148 Curtin to Churchill
Cablegram Johcu 62 (extracts) CANBERRA, [30 March 1943] 
IMMEDIATE MOST SECRET
With reference to Winch No. 6 , I was about to cable you that Dr. Evatt will be leaving for Washington and London by air on 5th April and that he will be able to support our case in person and by reference to documents. I would thank you for the expression of your desire to discuss with him the vitally important matters which I have raised with you.
2. There are, however, certain brief comments I would like to make on the reasons that have been stated by the British Chiefs of Staff for the views expressed by them.
[Paragraphs 3-8 were essentially similar to paragraphs 2-6 of the cablegram published as Document 146.]
9. With reference to 3 (a) and (b), our experience of the Japanese has indicated a definite tendency of your Advisers to under-rate them as a foe. This under-estimation is not held by the Commanders in the South-West Pacific Area who have fought them, and we do not feel that sufficient weight is being attached to their views. The observations of the British Chiefs of Staff on the Japanese air force in these sub-paragraphs causes an uneasiness when we recall the following advice given in April, 1941:-
'The majority of the 450 shore-based aircraft which the Japanese can marshal against us are of obsolete types, and, as we have said, we have no reason to believe that Japanese standards are even comparable with those of the Italians.' 
We have learnt from bitter experience that this was a gross underestimation of Japanese air power.
10. In regard to 3 (c), I understand that the strength of United States land-based aircraft in the South-West Pacific Area is approximately 750. The R.A.A.F. has some 700 modern aircraft and roughly 400 aircraft of obsolescent types, such as Wirraways and Hudsons, which are to be replaced.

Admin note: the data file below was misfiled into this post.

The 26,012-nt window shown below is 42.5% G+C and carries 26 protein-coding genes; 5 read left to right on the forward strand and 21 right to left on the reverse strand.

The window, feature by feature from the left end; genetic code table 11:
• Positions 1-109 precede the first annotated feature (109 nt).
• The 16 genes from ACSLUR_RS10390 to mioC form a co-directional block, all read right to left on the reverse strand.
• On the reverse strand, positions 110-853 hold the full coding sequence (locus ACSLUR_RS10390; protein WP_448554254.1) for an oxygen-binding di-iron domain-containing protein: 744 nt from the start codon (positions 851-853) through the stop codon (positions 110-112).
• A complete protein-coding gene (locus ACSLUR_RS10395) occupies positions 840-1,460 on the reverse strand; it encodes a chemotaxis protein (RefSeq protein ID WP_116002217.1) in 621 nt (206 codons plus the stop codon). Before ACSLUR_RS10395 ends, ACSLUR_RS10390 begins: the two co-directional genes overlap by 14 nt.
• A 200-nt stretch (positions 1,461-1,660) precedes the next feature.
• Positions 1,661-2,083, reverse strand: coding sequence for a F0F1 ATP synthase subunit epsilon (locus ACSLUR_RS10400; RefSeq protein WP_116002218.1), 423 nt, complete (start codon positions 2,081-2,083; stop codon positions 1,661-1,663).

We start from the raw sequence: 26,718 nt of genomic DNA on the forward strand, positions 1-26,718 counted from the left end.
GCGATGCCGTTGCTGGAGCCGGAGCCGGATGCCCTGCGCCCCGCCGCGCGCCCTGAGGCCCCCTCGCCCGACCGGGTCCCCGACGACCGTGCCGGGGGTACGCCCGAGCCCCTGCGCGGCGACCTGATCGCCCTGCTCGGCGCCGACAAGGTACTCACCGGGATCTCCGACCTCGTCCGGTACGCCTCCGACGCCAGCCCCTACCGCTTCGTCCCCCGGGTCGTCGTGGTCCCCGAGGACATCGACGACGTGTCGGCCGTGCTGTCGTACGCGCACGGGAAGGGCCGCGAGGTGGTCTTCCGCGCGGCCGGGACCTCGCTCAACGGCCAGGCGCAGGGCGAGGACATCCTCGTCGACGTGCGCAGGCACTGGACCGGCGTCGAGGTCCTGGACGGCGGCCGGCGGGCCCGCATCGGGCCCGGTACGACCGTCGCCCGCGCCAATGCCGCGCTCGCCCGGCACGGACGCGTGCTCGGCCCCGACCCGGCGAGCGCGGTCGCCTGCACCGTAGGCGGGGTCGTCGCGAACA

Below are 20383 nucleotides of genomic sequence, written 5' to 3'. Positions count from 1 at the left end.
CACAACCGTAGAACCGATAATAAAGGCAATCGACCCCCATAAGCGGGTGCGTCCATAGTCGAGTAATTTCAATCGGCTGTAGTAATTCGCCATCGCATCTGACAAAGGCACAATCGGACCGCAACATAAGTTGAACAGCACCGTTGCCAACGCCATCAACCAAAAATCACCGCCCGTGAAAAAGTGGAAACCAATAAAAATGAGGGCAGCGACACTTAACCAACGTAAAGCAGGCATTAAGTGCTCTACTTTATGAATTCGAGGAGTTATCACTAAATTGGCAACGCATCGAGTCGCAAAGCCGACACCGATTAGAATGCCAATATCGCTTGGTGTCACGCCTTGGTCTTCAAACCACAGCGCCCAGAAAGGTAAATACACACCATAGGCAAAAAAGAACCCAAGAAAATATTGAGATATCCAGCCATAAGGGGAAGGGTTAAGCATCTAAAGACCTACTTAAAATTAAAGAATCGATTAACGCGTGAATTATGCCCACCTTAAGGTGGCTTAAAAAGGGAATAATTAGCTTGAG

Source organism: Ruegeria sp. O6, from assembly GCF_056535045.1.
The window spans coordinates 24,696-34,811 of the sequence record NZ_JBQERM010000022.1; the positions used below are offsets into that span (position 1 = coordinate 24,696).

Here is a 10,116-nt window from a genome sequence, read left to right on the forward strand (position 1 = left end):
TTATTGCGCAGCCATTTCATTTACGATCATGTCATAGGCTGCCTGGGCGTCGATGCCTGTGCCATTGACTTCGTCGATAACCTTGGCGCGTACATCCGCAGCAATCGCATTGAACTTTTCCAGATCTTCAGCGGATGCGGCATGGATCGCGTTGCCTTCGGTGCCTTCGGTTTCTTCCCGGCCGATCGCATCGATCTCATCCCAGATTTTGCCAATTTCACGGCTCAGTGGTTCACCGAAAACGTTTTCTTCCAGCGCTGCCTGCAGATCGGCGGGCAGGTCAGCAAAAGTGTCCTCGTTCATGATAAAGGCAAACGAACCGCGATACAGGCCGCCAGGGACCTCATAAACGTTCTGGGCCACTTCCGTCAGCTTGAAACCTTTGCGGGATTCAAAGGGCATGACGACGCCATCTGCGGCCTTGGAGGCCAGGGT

11. I am very disturbed at the delay in delivery of aircraft from the United States. We were told last August that 397 aircraft were to be made available to the R.A.A.F. from United States production, under the plan then approved by the Combined Chiefs of Staff for expansion to 30 squadrons.  Deliveries were to be spread over a period of about 8 months, so that we expected to have our quota of 397 aircraft by the end of March, 1943. The present position is that only 160 aircraft have been shipped.  This delay is most disappointing and is seriously affecting the operational efficiency of the R.A.A.F. As a result, it has been necessary completely to revise the development programme. Air crews which had been trained, and supporting units which had been formed and equipped in anticipation of receiving these aircraft allocations, had to be absorbed in other directions, and, as you will well appreciate, this has acted to the detriment of the planned development programme.
12. Of the total United States and R.A.A.F. strength in the South- West Pacific Area, there are at present only about 650 aircraft in a serviceable condition. The delivery of aircraft spares and equipment from the United States and also, to a lesser extent, from United Kingdom production is disappointing and an acute stage will shortly be reached in respect of the maintenance of certain of our squadrons, notably Kittyhawks, unless something is done to remedy the situation. Dr. Evatt will be in a position to discuss these aspects also.
13. In conclusion, I would refer to the following observations by me in my most recent review to Parliament :-
'As to the prospects for the future and the duration of the struggle, I would remind every Australian of the basis on which Mr. Churchill reached his conclusion that there is nothing to justify an optimistic view that the end is in sight. He referred to an enslaved Europe with all its resources at Germany's disposal. He pointed out that the Eighth Army in Africa had defeated only a few divisions of Germany's great army. He mentioned that the U-boat menace is not diminishing, but growing.
So much for the task of defeating Germany, but what about Japan? She, too, is master of vast territories with large populations and vital resources for the waging of war. Though she has suffered certain naval and air losses, her strength is still great. Like Germany, Japan prepared for this war for years and did not strike until she was ready to do so and considered the situation favourable for success. It should not be overlooked that we are fighting her at places vital to our own security and far removed from her own final ramparts of defence.'
[14.] The minimum for which we ask is not the establishment of a bare air superiority over the Japanese, but the provision of such air power as will enable the Forces in the South-West Pacific Area to prevent the consolidation of the Japanese in their positions to the North of Australia and so render reasonably feasible the task of ultimately defeating them when the war in Europe ends. We still hope that the decisions of the Casablanca Conference and the reference to retaining the initiative against Japan contemplate this.